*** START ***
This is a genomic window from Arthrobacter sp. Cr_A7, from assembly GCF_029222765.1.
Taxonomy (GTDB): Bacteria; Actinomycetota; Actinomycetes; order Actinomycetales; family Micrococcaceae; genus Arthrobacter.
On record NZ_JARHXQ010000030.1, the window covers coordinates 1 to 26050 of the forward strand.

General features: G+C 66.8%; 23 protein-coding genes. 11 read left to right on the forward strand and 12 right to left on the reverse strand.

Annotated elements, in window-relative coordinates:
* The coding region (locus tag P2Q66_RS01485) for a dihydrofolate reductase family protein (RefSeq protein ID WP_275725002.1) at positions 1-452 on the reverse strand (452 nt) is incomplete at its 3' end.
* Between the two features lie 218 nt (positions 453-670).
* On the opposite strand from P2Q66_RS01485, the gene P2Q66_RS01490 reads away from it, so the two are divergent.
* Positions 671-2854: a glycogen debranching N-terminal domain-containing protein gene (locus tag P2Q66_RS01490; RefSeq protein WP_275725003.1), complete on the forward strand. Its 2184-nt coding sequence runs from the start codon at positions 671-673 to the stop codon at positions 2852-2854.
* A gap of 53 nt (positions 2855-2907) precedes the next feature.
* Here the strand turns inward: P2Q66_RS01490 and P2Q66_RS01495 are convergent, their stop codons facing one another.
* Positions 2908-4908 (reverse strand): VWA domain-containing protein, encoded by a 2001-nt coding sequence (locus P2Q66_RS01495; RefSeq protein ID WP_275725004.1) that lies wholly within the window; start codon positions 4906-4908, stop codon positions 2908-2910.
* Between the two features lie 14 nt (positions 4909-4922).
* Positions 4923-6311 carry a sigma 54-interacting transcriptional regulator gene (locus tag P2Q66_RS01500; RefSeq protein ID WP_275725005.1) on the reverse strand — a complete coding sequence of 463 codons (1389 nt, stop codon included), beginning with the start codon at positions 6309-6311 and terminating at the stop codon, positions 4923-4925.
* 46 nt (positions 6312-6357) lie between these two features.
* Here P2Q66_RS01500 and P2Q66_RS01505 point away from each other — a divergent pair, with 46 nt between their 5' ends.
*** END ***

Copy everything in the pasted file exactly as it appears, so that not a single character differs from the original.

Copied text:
This is a genomic window from Arthrobacter sp. Cr_A7, from assembly GCF_029222765.1.
Taxonomy (GTDB): Bacteria; Actinomycetota; Actinomycetes; order Actinomycetales; family Micrococcaceae; genus Arthrobacter.
On record NZ_JARHXQ010000030.1, the window covers coordinates 1 to 26050 of the forward strand.

General features: G+C 66.8%; 23 protein-coding genes. 11 read left to right on the forward strand and 12 right to left on the reverse strand.

Annotated elements, in window-relative coordinates:
* The coding region (locus tag P2Q66_RS01485) for a dihydrofolate reductase family protein (RefSeq protein ID WP_275725002.1) at positions 1-452 on the reverse strand (452 nt) is incomplete at its 3' end.
* Between the two features lie 218 nt (positions 453-670).
* On the opposite strand from P2Q66_RS01485, the gene P2Q66_RS01490 reads away from it, so the two are divergent.
* Positions 671-2854: a glycogen debranching N-terminal domain-containing protein gene (locus tag P2Q66_RS01490; RefSeq protein WP_275725003.1), complete on the forward strand. Its 2184-nt coding sequence runs from the start codon at positions 671-673 to the stop codon at positions 2852-2854.
* A gap of 53 nt (positions 2855-2907) precedes the next feature.
* Here the strand turns inward: P2Q66_RS01490 and P2Q66_RS01495 are convergent, their stop codons facing one another.
* Positions 2908-4908 (reverse strand): VWA domain-containing protein, encoded by a 2001-nt coding sequence (locus P2Q66_RS01495; RefSeq protein ID WP_275725004.1) that lies wholly within the window; start codon positions 4906-4908, stop codon positions 2908-2910.
* Between the two features lie 14 nt (positions 4909-4922).
* Positions 4923-6311 carry a sigma 54-interacting transcriptional regulator gene (locus tag P2Q66_RS01500; RefSeq protein ID WP_275725005.1) on the reverse strand — a complete coding sequence of 463 codons (1389 nt, stop codon included), beginning with the start codon at positions 6309-6311 and terminating at the stop codon, positions 4923-4925.
* 46 nt (positions 6312-6357) lie between these two features.
* Here P2Q66_RS01500 and P2Q66_RS01505 point away from each other — a divergent pair, with 46 nt between their 5' ends.